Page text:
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Forage in the forest on a wild food walk

PUBLISHED: 09:32 07 March 2018 | UPDATED: 09:32 07 March 2018

Wild food refreshment served up as part of the foraging tour. Picture: Marlow Renton

Wild food refreshment served up as part of the foraging tour. Picture: Marlow Renton


If you have ever wanted to try foraging, but were put off by your inability to differentiate between the delicious and the deadly then help is on hand from a foraging team coming to Thetford Forest this spring to reveal its wild food delights.

Marlow Renton leads a group on one of the Wild Food UK foraging tours. Picture: Marlow Renton Marlow Renton leads a group on one of the Wild Food UK foraging tours. Picture: Marlow Renton

Wild Food UK was set up five years ago by foraging friends Eric Biggane and Marlow Renton and this spring the pair are extending their organised tours into the Suffolk countryside with three trips to Thetford Forest.

Marlow, whose passion for finding food in the wild was instilled by a Latin teacher when he was pupil at a school in Scotland, says the team are very excited to finally be offering foraging tours in Suffolk, an area they are well aware has a bountiful supply of natural edible treasures.

He says: “East Anglia was a spot we had not yet got to, but we have had visitors to our website [which offers foraging courses, recipes and guides] asking us to come out east. So we checked out some good places to run courses and Thetford Forest seemed ideal.

“Kerry Bowness, who is one of our earliest students and has attended many of our courses, will be leading the trips and she knows the area very well.”

A springtime wild feast - St George’s mushrooms, nettles and wood sorrel. Picture: Marlow Renton A springtime wild feast - St George’s mushrooms, nettles and wood sorrel. Picture: Marlow Renton

Despite Kerry’s expert knowledge of the largest lowland pine forest in Britain, Marlow says the courses focus on uncovering edible plants, flowers and mushrooms that can be uncovered just about everywhere so members of the group can go away from the three-hour sessions and continue to forage knowledgeably.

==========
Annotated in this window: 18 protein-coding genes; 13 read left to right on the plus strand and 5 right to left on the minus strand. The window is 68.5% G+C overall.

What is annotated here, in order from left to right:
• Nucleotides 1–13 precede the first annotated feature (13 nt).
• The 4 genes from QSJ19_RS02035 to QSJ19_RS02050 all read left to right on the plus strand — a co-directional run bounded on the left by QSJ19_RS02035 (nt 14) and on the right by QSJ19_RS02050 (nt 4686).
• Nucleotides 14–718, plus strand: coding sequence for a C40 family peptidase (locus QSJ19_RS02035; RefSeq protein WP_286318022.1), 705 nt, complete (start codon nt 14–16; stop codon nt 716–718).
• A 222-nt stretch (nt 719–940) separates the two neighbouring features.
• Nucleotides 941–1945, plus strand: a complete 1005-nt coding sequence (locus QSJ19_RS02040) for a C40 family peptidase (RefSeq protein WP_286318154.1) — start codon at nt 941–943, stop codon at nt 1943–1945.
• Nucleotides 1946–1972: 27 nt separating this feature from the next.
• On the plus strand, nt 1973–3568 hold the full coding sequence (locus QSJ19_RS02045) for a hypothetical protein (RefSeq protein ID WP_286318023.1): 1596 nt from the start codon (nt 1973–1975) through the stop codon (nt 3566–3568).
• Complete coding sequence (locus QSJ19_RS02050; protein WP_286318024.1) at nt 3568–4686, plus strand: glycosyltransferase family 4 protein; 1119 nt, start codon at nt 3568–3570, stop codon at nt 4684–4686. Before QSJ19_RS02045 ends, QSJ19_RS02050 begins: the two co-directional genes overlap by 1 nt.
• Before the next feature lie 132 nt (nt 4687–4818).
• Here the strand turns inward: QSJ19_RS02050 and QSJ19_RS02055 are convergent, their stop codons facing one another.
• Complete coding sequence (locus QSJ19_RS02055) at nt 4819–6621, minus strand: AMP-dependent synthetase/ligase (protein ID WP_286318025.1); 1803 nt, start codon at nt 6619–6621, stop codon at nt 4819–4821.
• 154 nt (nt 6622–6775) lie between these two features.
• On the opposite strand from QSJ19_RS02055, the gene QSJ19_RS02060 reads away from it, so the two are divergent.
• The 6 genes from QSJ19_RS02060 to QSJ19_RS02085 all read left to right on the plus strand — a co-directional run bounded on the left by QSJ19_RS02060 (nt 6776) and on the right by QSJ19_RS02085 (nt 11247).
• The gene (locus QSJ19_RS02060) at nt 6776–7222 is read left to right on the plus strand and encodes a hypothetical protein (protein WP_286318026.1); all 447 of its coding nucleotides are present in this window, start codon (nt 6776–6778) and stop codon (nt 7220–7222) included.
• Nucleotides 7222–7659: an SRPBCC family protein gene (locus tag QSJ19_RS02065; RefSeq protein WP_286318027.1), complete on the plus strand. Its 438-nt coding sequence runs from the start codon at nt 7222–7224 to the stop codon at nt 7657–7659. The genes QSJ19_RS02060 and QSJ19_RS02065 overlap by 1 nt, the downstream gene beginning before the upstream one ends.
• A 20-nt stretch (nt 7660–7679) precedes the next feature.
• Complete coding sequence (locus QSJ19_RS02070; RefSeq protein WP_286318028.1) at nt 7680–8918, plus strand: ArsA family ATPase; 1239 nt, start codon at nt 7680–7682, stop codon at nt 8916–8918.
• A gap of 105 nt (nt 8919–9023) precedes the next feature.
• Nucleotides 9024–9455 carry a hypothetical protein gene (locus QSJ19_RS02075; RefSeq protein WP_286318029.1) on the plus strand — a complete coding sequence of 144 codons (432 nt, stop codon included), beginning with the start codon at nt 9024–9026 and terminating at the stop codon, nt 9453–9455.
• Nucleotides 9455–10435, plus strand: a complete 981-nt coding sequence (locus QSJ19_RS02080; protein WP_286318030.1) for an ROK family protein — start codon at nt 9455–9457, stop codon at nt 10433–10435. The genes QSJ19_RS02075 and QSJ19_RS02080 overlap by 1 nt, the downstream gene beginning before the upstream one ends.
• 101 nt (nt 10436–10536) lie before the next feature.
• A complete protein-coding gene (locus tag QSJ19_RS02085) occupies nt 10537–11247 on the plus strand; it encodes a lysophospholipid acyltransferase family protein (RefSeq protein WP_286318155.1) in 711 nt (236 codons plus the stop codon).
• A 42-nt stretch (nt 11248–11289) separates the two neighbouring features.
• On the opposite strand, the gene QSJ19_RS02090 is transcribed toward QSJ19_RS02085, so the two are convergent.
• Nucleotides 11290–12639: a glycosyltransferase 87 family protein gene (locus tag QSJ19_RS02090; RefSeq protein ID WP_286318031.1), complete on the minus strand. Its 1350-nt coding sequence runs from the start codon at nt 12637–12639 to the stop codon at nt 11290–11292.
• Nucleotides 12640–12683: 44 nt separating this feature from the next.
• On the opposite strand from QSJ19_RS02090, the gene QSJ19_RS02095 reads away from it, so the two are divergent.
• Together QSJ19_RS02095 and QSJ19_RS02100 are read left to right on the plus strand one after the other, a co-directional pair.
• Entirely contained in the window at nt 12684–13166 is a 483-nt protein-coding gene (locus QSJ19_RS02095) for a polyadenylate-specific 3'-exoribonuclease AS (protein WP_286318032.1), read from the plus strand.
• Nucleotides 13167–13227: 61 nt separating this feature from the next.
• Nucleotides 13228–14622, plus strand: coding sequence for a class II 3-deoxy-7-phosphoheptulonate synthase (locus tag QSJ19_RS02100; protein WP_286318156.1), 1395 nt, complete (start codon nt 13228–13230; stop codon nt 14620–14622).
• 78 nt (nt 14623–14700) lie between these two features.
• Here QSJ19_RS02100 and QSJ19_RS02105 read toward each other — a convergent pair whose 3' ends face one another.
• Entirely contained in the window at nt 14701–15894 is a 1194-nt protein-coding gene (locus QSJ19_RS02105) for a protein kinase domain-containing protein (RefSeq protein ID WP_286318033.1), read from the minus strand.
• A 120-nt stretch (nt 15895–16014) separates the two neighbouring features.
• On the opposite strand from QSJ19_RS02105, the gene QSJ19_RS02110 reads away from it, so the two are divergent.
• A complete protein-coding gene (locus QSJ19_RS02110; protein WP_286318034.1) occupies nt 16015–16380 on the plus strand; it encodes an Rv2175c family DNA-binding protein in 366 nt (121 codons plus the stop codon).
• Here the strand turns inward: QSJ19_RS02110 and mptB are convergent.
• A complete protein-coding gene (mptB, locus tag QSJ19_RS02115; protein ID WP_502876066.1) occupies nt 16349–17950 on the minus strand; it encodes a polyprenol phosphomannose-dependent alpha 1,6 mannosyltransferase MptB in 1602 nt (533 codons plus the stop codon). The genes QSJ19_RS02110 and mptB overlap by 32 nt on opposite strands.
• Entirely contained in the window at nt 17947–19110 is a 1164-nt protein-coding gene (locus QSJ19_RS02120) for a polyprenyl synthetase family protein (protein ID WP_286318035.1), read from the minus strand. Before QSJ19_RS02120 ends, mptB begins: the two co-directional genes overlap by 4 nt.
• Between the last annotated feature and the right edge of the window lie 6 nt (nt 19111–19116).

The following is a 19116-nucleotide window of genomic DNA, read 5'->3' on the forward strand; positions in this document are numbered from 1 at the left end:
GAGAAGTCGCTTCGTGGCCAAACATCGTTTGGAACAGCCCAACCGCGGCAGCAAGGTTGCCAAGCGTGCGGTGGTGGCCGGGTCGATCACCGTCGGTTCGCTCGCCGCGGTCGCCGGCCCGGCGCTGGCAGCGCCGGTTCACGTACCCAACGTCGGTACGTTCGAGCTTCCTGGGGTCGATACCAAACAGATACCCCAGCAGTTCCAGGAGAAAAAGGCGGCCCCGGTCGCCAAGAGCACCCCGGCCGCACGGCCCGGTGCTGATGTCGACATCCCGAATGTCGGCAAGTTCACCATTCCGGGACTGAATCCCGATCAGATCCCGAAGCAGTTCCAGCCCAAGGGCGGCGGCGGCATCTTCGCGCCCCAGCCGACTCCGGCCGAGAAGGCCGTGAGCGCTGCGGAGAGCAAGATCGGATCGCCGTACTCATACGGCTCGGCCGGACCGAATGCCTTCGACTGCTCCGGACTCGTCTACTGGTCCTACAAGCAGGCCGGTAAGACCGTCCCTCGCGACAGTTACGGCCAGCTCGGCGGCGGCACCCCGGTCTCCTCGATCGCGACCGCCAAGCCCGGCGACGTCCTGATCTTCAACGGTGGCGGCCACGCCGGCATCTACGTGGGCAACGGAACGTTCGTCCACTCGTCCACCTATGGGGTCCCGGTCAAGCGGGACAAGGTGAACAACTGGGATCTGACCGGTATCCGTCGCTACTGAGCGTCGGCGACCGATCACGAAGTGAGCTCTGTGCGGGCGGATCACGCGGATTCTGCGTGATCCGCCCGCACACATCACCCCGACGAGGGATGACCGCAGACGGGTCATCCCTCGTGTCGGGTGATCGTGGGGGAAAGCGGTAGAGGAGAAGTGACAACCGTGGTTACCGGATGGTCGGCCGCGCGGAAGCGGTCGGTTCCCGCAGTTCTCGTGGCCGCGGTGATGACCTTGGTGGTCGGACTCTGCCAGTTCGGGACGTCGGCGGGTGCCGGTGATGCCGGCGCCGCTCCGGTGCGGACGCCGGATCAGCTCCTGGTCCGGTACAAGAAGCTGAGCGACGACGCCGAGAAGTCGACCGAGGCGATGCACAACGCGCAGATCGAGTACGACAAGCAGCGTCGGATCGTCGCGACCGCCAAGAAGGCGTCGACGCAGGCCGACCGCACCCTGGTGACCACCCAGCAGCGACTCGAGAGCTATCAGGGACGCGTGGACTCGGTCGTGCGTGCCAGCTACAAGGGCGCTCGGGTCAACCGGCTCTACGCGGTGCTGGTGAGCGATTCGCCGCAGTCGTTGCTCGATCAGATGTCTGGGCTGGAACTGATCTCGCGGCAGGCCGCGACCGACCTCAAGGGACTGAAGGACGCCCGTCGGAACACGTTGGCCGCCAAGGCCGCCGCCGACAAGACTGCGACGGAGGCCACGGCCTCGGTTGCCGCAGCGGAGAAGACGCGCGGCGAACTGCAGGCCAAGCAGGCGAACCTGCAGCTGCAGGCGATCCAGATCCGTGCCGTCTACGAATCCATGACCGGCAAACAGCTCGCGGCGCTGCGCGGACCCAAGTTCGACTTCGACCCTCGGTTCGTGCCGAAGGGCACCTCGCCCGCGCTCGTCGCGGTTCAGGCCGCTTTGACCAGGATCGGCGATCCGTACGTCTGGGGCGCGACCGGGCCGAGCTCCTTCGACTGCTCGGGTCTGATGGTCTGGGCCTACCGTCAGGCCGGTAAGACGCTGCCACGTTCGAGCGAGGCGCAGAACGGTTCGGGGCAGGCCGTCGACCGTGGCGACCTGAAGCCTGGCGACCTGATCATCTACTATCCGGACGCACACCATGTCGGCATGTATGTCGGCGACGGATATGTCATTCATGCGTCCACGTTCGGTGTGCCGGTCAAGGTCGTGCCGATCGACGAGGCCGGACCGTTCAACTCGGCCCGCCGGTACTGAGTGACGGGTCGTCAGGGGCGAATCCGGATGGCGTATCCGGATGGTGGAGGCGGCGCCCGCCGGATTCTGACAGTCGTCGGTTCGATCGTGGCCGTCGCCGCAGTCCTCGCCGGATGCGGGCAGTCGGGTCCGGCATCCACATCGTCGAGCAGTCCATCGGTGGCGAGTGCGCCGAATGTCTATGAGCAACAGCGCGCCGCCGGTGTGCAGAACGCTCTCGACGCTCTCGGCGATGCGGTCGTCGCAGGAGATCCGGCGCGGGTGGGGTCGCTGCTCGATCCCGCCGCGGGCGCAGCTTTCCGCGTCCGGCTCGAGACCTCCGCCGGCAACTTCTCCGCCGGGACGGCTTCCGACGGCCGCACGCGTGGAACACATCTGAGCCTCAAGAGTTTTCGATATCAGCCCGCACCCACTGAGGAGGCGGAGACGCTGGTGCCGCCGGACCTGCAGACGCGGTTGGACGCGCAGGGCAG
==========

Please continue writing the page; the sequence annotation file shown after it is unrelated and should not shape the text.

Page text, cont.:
Marlow, who began his working life as a web developer in south London but now runs Wild Food UK from its headquarters in Herefordshire as “Croydon wasn’t great for foraging”, says: “Our courses are orientated towards the general public. We look for standard plants and mushrooms that you find everywhere and which we think people should know about.”

A certain find should be wild garlic, which Marlow calls the “star plant of spring” and will go into the wild garlic and hogweed soup that is offered as homemade refreshment on this foodie tour of the countryside. Spring brings plenty more wild food, including hairy bittercress, which apparently, is a lot nicer than it sounds.

“It’s very tasty,” Marlow says. In Britain you are rarely anywhere far from it. There is also Lady’s Smock, which is known as Cuckoo Flower in East Anglia, which is delicious in salads. Other finds should include wild mustard and pig nut hogweed.”

Marlow, who set up Wild Foods UK when he and Eric realised there was a business in the foraging trips they took friends on for fun, loves his mushrooms and he says there are plenty of “gourmet” examples to be found in the Suffolk countryside.

He says: “In grassy areas you will always find oyster mushrooms. They are very safe to identify. The main one is the St George’s mushroom, which you always find from the beginning of April to the end of May, which includes St George’s Day.”

There are mushrooms that you should for your own safety avoid, but Marlow says there are far more poisonous plants out there than fungi.

He says: “Plants to look out for include hemlock and the even more poisonous hemlock water drop. That is the most poisonous plant in Britain and can kill you in two hours if you eat it. It is extremely common around rivers. Foxgloves are also highly toxic and yew trees have a very potent toxin in them.

“There are also plants which are dangerous to touch. Giant hogweed loves the waterside and there is plenty of that in East Anglia. It can severely burn you in a way that will continue to cause you nasty irritation for up to seven years.”

With its dangers the countryside commands respect and that is something inherent in Wild Food UK. The company is licensed by the Forestry Commission to forage in Thetford Forest and Marlow impresses the idea is to sample the edible riches of the area but not pillage them.

He says: “We don’t clear the area of mushrooms and plants. We teach people the Wildlife and Countryside Act Free and to respect nature. If you love and have a connection with nature you are not going to litter it.”

After the walk everyone will be emailed details of all the plants and mushrooms they find to help them remember and use on their own when they want to gather the ingredients for a truly wild salad or a wild garlic pesto. This is, above all, a foodie tour, and Marlow says there is nothing like the taste of wild food.

“You get all of the nutrient values when you eat straight from the branch, “ he says. “There has been recent research done in Scandinavia that says supplementing your diet with foraged foods is the healthiest diet around.

“Nettles for example are all around and they are full of Vitamin C and Vitamin A and they contain more iron than spinach. They have a nice mild flavour so they are delicious in teas or soup.”

Such tips and more are available on the Thetford Forest wild food walks, which start at St Helen’s Picnic Site. There are free walks set for spring on March 24, April 15 and May 25. To book places, visit the website here

Also keep your eyes on the website for more courses in the East Anglia region, including Hinchingbrooke Country Park.

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